R.I.P. Ollie (2007-2010) You were small in stature but huge in spirit. You will never be forgotten.

          Godspeed, Benjamin (1998-2014). A life well-lived. A horse well-loved.

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          • #6
            I use buy the gum boots. I have found they are stretchier than the black ones. Also there a number of bell boots that are double strength at the bottom, but single ply at the top (thinner) these are the easier to get on. The Italian bell boots are the best, but Major was destroying a pair about every two weeks so I stopped using them. I thought $60 a month for bell boots for a retiree was excessive.

            I use a hoof pick to pull stretch the bell boot. It provides leverage and really lets you stretch the opening wide. If it wasn't so late I might actually be able to describe it.

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            • #7
              I found that while my TB was adept at removing velcro boots, the one brand he left on forever was Davis - the PVC-like ones, not the fabric ones.

              They are really tough boots!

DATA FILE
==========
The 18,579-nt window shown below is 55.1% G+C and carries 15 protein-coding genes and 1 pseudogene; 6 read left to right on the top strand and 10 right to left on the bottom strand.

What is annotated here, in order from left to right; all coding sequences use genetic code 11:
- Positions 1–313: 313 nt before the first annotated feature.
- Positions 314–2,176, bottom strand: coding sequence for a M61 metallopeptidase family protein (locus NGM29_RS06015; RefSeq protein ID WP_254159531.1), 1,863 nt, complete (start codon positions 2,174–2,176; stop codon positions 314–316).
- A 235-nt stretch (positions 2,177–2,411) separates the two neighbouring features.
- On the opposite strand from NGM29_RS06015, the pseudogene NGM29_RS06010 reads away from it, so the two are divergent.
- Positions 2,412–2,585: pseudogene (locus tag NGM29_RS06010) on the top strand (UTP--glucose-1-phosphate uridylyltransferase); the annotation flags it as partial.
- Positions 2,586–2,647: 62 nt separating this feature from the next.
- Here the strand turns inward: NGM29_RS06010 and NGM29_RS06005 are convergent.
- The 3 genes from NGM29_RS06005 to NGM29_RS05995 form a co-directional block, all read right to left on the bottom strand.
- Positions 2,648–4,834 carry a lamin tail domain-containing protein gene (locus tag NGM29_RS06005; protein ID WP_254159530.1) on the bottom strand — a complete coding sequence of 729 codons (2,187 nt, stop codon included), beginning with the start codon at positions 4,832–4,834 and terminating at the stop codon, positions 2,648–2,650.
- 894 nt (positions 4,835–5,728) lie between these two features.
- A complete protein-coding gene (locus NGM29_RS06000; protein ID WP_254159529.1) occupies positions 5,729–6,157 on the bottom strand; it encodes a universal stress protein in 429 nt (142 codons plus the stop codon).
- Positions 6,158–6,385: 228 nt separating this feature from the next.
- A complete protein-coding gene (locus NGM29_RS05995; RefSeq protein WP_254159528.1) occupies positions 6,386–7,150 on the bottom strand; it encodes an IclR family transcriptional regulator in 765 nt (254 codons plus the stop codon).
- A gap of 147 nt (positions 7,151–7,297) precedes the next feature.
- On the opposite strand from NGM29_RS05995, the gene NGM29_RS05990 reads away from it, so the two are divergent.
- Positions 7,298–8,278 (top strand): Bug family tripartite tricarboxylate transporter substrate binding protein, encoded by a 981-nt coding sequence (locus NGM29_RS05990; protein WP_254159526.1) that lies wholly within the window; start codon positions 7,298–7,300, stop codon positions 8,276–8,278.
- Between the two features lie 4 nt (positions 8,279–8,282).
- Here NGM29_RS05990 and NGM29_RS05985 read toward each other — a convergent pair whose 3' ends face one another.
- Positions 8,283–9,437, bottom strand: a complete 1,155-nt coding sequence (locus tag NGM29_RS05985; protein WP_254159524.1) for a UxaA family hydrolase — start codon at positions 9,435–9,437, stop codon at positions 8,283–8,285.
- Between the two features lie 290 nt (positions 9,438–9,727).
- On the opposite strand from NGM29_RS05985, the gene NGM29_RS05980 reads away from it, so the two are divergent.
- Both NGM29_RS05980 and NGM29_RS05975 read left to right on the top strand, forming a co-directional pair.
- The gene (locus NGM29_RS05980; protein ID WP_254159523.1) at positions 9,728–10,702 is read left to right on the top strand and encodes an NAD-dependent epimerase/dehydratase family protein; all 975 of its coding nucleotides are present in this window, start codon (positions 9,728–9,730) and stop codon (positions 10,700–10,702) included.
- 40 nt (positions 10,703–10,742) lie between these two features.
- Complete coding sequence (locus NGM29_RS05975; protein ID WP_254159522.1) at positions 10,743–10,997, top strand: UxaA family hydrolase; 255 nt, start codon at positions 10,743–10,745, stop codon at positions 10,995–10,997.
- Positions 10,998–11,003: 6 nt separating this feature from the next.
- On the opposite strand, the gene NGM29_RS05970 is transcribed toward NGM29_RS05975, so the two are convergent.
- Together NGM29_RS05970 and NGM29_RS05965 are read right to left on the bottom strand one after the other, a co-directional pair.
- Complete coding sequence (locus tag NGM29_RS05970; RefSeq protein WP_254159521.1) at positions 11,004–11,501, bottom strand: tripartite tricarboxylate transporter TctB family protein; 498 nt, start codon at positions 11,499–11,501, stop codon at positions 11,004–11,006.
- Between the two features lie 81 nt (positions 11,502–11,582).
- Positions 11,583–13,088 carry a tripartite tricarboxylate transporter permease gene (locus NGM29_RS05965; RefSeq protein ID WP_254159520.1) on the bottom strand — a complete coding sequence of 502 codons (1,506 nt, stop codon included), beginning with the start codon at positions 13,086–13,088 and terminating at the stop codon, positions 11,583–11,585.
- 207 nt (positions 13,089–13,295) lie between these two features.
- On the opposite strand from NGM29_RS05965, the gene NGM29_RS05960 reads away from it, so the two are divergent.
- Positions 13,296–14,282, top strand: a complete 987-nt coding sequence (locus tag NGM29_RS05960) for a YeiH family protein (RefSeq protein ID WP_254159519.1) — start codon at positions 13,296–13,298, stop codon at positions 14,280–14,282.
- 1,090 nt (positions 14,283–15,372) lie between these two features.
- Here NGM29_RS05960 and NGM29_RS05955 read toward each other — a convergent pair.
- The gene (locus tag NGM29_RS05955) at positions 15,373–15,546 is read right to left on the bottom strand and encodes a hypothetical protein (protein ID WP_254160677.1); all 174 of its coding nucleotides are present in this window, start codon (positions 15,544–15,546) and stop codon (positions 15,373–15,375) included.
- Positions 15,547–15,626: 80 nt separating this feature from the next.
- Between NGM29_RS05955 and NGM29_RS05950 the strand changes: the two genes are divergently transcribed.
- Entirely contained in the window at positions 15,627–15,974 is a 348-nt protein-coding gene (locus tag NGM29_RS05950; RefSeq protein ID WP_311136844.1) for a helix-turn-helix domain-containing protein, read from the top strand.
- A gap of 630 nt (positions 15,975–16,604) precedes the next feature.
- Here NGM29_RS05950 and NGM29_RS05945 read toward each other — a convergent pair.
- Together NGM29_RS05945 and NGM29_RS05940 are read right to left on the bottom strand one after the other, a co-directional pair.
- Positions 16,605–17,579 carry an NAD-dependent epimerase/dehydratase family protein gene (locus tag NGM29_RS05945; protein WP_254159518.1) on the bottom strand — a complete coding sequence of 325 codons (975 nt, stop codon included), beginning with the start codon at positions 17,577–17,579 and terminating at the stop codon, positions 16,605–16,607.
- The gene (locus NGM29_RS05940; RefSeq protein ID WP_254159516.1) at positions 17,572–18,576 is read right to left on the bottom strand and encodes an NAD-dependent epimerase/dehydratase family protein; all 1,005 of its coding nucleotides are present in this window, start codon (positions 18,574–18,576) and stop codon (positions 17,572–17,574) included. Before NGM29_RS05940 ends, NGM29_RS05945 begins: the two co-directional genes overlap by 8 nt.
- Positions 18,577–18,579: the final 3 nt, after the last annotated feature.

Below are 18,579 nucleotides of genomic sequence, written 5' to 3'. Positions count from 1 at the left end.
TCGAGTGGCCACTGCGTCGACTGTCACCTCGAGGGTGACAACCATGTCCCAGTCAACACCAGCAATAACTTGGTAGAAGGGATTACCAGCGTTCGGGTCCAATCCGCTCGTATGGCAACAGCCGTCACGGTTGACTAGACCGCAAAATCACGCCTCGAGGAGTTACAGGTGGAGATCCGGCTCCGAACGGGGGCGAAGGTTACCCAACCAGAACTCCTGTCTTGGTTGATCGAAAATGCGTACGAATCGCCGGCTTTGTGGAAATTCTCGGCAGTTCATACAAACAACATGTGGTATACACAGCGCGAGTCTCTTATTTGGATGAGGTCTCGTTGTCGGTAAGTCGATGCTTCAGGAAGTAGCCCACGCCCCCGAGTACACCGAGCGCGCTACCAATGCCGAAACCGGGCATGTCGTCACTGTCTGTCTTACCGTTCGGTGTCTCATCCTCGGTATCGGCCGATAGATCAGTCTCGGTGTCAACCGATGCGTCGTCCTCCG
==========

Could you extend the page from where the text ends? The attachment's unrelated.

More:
----------------------------------------
              PSSM / EPSM and Shivers Forum
              http://pssm.xanthoria.com/
              ----------------------------------------

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              • #8
                Yep...if you have to buy the pull on type bell boots, spend the money on the expensive ones (Italian gum ones). They are only about $25 and last forever. Put them in a bucket of hot water and turn them inside out so you pull them on with the big side and then turn them right side out when they are on.

                Did that make sense?

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                • #9
                  Originally posted by ljc View Post
                  I use the Italian pull on bell boots (gum colored). I think they are the stretchiest. Some of my tricks:
                  Agreed. Must be the Italian pull ons and must be gum colored. Otherwise, it takes me forever to pull them on.

                  Also, make sure you are using the correct size. You may need to go up a size. My gelding has size 2 or 3 shoes up front and he needs XL pull on bell boots.


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                  • #10
                    put them on upside down. Turn them inside out and put the narrow end on first, starting at the point of toe.. All of the show horses use to live in pull on boot and they had to be put on/off almost every week
                    ---^v---^v---^v----------------------^v---^v---^v---
                    For a moment there, you bored me to death

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                    • #11
                      I'm feeling particularly dense tonight - could someone explain how to use a hoof pick to help pull on the boots? Do you still turn them inside out? I have enough in my hands with the boot and the hoof - how do you hold the pick at the same time?